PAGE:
Get in Lebanon
Entry will be refused to citizens of Israel and travellers with any evidence of visiting Israel: not just Israeli entry stamps, but Egyptian / Jordanian neighbouring land borders with Israel, any products with Hebrew labelling, etc.
Citizens of Iran and Turkey get a free 3 month visa that can only be renewed before one month passes since their entry.
Citizens of: Egypt – Sudan – Tunisia – Morocco – Algeria – Libya – Yemen – Somalia – Djibouti – Mauritania – Comers Island – Nigeria, Ghana, Ivory Coast get a free one month tourist visa provided they have a two way travel ticket, a hotel reservation/place of residence and US$2,000 (The cash conditions can be exempted if you get the visa from the Lebanese embassy beforehand).
Citizens of Thailand (and several other countries not otherwise listed in this section) cannot get a visa directly at the airport or at a Lebanese embassy. Instead, a visa needs to be arranged by a Lebanese sponsor in Lebanon through the General Security head office in Beirut. This is a convoluted process that can take months, so start early. Visas issued this way are valid for 1 month but can be extended till 3 months at Sureté Générale once in Lebanon.
Three-month visas are free for nationals from Gulf Cooperation Council (GCC) countries and Jordan. Other nationals can obtain a 15-day visa for LL25,000 (US$17), or a three-month visa for LL50,000 (US$35). These visas are single-entry; nationals of many countries can also obtain multiple-entry visas ($75 valid for six months). The 48 hour free of charge transit visas (valid for three calendar days) are still issued, but only if you enter by land and leave via the airport or vice-versa.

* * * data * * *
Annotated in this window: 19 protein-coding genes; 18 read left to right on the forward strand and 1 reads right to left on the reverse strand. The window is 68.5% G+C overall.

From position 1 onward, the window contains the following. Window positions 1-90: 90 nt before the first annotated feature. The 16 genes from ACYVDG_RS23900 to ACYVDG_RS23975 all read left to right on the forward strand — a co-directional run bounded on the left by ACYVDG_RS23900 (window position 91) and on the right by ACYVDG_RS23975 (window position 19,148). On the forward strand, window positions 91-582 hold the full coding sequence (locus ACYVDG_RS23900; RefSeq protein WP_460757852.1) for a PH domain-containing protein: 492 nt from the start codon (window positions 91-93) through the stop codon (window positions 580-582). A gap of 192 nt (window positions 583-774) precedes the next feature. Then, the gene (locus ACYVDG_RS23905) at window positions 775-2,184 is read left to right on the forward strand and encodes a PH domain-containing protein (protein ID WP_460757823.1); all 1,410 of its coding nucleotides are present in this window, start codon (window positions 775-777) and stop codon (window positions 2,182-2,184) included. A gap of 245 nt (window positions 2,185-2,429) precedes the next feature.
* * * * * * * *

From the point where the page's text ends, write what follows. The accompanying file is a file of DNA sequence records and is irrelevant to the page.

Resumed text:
Visas can be obtained at Lebanese embassies and consulates in other countries, or upon arrival at Beirut airport and other points of entry for some nationalities.
A free one month valid visa, automatically renewed once (therefore, for a maximum stay of 2 months), is granted to the citizens of these countries who are coming for tourism: Andorra, Antigua and Barbuda, Argentina, Armenia, Australia, Austria, Azerbaijan, Bahamas, Barbados,Belarus, Belgium, Belize, Bhutan, Brazil, Bulgaria, Canada, Chile, Czech Republic, Costa Rica, Croatia, Cyprus, Denmark, Estonia, Finland, France, Georgia, Germany, Greece, Hong Kong, Hungary, Iceland, Ireland, Italy, Japan, Kazakhstan, Kyrgyzstan, Latvia, Lithuania, Liechtenstein, Luxembourg, Macedonia, Macau, Malaysia, Malta, Mexico, Moldova, Monaco, Netherlands, New Zealand, Norway, Palau, Panama, Peru, Poland, Portugal, Russia, Romania, Saint Kitts and Nevis, Samoa, San Marino, Singapore, Slovakia, Slovenia, South Korea, Spain, Sweden, Switzerland, Tajikistan, Turkey, Trinidad and Tobago, Turkmenistan, United Kingdom, USA, Ukraine, Uzbekistan and Venezuela. The easiest way to renew this tourist visa after these 2 months is to leave the country and come back the day after. Due to the Syrian question, the only way to currently do this is to fly to Cyprus or Turkey which are the cheapest destinations.